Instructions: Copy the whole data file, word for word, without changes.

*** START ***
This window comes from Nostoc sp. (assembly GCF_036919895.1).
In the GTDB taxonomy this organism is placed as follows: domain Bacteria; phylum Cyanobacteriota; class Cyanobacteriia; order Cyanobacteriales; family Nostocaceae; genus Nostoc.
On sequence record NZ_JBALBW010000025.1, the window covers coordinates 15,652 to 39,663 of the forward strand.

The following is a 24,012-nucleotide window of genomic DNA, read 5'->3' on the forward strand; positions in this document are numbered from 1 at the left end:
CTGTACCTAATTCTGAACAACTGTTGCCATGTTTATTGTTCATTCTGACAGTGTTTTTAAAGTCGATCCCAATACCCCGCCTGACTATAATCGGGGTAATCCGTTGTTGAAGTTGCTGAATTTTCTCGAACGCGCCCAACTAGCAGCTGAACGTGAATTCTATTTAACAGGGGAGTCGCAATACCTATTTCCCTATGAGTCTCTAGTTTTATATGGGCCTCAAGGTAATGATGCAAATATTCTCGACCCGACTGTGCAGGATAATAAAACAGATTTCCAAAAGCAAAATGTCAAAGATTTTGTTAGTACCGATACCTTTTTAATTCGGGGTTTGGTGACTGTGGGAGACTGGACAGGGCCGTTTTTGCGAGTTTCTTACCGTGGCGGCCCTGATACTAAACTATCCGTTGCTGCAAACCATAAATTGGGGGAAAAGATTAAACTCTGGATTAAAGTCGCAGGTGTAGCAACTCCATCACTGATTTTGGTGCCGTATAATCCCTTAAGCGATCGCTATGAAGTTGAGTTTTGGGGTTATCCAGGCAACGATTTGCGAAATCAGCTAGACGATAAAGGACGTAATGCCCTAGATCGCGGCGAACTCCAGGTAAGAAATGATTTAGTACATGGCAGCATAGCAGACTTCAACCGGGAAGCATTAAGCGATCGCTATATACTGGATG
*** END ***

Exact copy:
This window comes from Nostoc sp. (assembly GCF_036919895.1).
In the GTDB taxonomy this organism is placed as follows: domain Bacteria; phylum Cyanobacteriota; class Cyanobacteriia; order Cyanobacteriales; family Nostocaceae; genus Nostoc.
On sequence record NZ_JBALBW010000025.1, the window covers coordinates 15,652 to 39,663 of the forward strand.

The following is a 24,012-nucleotide window of genomic DNA, read 5'->3' on the forward strand; positions in this document are numbered from 1 at the left end:
CTGTACCTAATTCTGAACAACTGTTGCCATGTTTATTGTTCATTCTGACAGTGTTTTTAAAGTCGATCCCAATACCCCGCCTGACTATAATCGGGGTAATCCGTTGTTGAAGTTGCTGAATTTTCTCGAACGCGCCCAACTAGCAGCTGAACGTGAATTCTATTTAACAGGGGAGTCGCAATACCTATTTCCCTATGAGTCTCTAGTTTTATATGGGCCTCAAGGTAATGATGCAAATATTCTCGACCCGACTGTGCAGGATAATAAAACAGATTTCCAAAAGCAAAATGTCAAAGATTTTGTTAGTACCGATACCTTTTTAATTCGGGGTTTGGTGACTGTGGGAGACTGGACAGGGCCGTTTTTGCGAGTTTCTTACCGTGGCGGCCCTGATACTAAACTATCCGTTGCTGCAAACCATAAATTGGGGGAAAAGATTAAACTCTGGATTAAAGTCGCAGGTGTAGCAACTCCATCACTGATTTTGGTGCCGTATAATCCCTTAAGCGATCGCTATGAAGTTGAGTTTTGGGGTTATCCAGGCAACGATTTGCGAAATCAGCTAGACGATAAAGGACGTAATGCCCTAGATCGCGGCGAACTCCAGGTAAGAAATGATTTAGTACATGGCAGCATAGCAGACTTCAACCGGGAAGCATTAAGCGATCGCTATATACTGGATG